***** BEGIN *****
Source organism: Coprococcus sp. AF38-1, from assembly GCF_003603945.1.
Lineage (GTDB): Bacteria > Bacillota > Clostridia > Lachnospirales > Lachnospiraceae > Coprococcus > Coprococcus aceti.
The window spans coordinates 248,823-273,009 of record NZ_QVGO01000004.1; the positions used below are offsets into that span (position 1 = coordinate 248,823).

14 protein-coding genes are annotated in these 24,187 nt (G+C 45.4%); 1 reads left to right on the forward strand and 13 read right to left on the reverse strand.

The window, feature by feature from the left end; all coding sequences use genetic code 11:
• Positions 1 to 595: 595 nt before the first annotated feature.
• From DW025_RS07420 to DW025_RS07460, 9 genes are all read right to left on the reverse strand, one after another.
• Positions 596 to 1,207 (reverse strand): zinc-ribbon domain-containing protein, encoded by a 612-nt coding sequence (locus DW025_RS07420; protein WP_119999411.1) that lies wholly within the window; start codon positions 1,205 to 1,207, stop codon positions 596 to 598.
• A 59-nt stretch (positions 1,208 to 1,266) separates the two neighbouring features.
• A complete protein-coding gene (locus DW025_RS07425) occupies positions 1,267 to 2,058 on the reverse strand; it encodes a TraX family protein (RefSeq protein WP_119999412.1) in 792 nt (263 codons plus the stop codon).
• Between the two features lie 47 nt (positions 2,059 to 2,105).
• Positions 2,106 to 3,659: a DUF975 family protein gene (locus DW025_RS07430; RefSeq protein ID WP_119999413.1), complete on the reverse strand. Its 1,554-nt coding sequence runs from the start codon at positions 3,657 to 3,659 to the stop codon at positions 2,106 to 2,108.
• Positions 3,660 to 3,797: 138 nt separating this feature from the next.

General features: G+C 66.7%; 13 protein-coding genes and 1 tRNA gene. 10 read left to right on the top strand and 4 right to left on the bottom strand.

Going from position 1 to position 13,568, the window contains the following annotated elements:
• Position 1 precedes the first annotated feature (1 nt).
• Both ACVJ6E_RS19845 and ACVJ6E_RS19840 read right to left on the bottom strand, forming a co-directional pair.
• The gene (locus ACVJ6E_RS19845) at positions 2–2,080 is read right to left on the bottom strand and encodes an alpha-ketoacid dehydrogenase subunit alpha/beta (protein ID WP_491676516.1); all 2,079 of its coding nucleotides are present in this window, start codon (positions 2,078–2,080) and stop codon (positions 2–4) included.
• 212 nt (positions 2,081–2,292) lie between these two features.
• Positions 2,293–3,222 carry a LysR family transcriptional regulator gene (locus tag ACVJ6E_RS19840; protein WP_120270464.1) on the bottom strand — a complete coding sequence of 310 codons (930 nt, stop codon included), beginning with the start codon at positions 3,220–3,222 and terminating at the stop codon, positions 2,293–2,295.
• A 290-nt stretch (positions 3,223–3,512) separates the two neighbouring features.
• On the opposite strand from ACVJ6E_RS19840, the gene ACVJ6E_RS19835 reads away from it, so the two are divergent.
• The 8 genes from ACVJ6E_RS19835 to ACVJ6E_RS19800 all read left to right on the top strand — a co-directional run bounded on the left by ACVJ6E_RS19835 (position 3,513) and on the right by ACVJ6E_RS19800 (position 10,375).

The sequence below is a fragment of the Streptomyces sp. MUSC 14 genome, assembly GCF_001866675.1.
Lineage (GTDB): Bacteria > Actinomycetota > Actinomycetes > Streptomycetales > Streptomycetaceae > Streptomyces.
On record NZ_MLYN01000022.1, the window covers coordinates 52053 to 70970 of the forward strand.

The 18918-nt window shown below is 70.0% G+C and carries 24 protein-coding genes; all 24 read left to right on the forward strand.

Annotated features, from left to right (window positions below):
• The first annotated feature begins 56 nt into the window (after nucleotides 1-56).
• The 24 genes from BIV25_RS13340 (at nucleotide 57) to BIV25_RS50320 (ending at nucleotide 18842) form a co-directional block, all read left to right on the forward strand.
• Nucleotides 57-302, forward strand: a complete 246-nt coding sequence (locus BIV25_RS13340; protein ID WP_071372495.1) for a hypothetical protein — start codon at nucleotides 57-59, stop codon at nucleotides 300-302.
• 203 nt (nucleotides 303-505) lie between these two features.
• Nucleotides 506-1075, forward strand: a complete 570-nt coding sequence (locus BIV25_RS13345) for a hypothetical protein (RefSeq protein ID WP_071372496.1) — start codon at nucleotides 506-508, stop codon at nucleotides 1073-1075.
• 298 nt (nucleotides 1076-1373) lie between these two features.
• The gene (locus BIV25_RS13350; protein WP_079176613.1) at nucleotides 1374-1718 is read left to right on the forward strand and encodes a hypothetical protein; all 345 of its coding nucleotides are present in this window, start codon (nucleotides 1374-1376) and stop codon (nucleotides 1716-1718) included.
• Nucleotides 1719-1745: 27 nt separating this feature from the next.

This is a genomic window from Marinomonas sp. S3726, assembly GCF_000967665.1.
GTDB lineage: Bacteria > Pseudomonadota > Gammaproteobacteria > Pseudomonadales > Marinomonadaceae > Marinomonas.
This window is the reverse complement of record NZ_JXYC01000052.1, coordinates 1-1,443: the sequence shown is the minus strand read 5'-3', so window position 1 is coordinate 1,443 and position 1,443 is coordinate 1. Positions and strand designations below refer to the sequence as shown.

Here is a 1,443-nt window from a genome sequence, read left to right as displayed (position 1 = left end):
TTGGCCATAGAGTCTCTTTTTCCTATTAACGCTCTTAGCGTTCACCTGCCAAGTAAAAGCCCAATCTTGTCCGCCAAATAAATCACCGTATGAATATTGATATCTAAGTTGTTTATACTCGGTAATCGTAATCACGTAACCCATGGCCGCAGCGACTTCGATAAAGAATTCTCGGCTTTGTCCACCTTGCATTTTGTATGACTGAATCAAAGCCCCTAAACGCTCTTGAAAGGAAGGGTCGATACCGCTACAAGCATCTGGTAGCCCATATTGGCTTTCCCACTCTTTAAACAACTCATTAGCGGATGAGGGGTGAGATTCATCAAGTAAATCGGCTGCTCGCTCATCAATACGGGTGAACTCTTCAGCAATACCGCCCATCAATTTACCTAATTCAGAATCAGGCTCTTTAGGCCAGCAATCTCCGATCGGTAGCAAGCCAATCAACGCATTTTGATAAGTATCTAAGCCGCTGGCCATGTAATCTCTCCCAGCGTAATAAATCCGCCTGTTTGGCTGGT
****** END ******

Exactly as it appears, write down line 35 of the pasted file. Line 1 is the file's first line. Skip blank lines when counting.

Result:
• The gene (locus BIV25_RS13350; protein WP_079176613.1) at nucleotides 1374-1718 is read left to right on the forward strand and encodes a hypothetical protein; all 345 of its coding nucleotides are present in this window, start codon (nucleotides 1374-1376) and stop codon (nucleotides 1716-1718) included.